AU: New science hub to lower risk of human-shark encounters
The Hon. Greg Hunt MP
Minister for the Environment
28. October 2015
New $23.9 million science hub to focus on coastal and marine protection
Research designed to lower the risk of human-shark encounters and better understand the threats to marine species and their habitats will be carried out as part of the Australian Government’s National Environmental Science Programme.
Conducted by the Marine Biodiversity Hub based in Hobart, the research will take place in Australia’s temperate marine waters and lead to better management and protection of our coastal and marine environments.
Headed by Professor Nic Bax at the University of Tasmania and in partnership with research institutions from across Australia, scientists will develop a national population assessment of white sharks and look at initiatives to mitigate the risk of human-shark encounters.
White sharks are listed as Vulnerable under the EPBC Act yet there is still no effective way to assess their numbers.
The recent spate of shark attacks on the New South Wales coast highlights the need for better information on the status of shark populations to assist policy development for both conservation and public safety.
Whale conservation will also be a focus, with hub scientists assessing right whale subpopulations to determine trends and current numbers.
Closer to shore, research will support the repair and conservation efforts for two threatened nearshore marine ecological communities – shellfish reefs and saltmarshes.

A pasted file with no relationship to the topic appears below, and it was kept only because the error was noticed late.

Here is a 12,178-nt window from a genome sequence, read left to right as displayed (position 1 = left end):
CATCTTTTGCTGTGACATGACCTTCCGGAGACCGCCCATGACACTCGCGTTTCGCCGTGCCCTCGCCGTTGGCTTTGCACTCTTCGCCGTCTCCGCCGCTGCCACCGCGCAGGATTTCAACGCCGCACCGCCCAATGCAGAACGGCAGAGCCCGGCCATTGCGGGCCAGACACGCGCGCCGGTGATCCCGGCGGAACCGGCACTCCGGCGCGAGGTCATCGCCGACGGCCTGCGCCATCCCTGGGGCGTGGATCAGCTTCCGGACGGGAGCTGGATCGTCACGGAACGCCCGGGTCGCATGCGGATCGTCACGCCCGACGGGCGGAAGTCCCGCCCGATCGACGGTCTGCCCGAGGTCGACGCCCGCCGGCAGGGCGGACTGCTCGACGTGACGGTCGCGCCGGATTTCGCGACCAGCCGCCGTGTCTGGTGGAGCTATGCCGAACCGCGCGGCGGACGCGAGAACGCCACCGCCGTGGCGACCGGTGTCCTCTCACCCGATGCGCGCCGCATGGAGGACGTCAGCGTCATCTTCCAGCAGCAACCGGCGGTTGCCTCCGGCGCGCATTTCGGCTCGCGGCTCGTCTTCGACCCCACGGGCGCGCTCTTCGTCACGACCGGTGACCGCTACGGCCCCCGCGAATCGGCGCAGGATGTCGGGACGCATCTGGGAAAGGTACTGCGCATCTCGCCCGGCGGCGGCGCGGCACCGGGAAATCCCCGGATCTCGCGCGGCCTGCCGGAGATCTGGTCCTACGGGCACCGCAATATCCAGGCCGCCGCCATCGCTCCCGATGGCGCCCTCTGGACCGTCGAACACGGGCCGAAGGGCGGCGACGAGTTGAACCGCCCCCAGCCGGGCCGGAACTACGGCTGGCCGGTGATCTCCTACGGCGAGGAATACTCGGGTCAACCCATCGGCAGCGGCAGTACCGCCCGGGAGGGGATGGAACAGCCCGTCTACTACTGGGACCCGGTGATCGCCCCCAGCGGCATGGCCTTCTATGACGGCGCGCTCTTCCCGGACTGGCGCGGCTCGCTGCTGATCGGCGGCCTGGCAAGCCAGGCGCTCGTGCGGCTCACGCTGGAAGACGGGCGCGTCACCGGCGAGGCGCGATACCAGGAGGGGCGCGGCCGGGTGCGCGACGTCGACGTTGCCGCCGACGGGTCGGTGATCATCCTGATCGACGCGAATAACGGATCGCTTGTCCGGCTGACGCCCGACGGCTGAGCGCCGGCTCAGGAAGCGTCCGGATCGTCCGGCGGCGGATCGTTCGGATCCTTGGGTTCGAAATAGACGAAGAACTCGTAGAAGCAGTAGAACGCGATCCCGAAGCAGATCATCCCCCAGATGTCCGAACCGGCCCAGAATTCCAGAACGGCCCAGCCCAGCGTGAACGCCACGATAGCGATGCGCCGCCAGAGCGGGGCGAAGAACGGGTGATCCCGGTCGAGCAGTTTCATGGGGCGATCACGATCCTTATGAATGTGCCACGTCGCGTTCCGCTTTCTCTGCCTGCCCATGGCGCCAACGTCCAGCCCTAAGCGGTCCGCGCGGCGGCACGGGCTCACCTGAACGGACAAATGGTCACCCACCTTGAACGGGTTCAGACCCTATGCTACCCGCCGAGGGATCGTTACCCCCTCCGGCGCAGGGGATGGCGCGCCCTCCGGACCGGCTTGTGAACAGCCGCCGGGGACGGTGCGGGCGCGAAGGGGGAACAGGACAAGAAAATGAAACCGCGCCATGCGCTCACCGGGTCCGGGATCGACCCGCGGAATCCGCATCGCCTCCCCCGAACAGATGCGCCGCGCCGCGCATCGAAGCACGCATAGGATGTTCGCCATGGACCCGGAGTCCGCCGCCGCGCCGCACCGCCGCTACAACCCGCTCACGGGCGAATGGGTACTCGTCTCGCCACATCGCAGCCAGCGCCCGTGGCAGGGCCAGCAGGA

Both habitats contain significant marine biodiversity and play a critical role in supporting healthy estuarine systems.
In addition, the hub will focus on marine pollution with the creation of a National Outfall Database to support cleaning up Australia’s coastline.
The National Environmental Science Programme’s Marine Biodiversity Hub will inform
monitoring and planning for coastal and marine species and ecosystems, as well as mapping and defining the impact of sewerage outfalls on Australia’s marine environment.
$23.88 million is being provided for the research – as part of the Australian Government’s $145 million National Environmental Science Programme.
The Australian Government is committed to integrating science into decision-making as a key principle of good environmental policy. The National Environmental Science Programme focuses on collaborative, practical and applied research that informs on-ground action. (…)
Source: Department of the Environment, Australia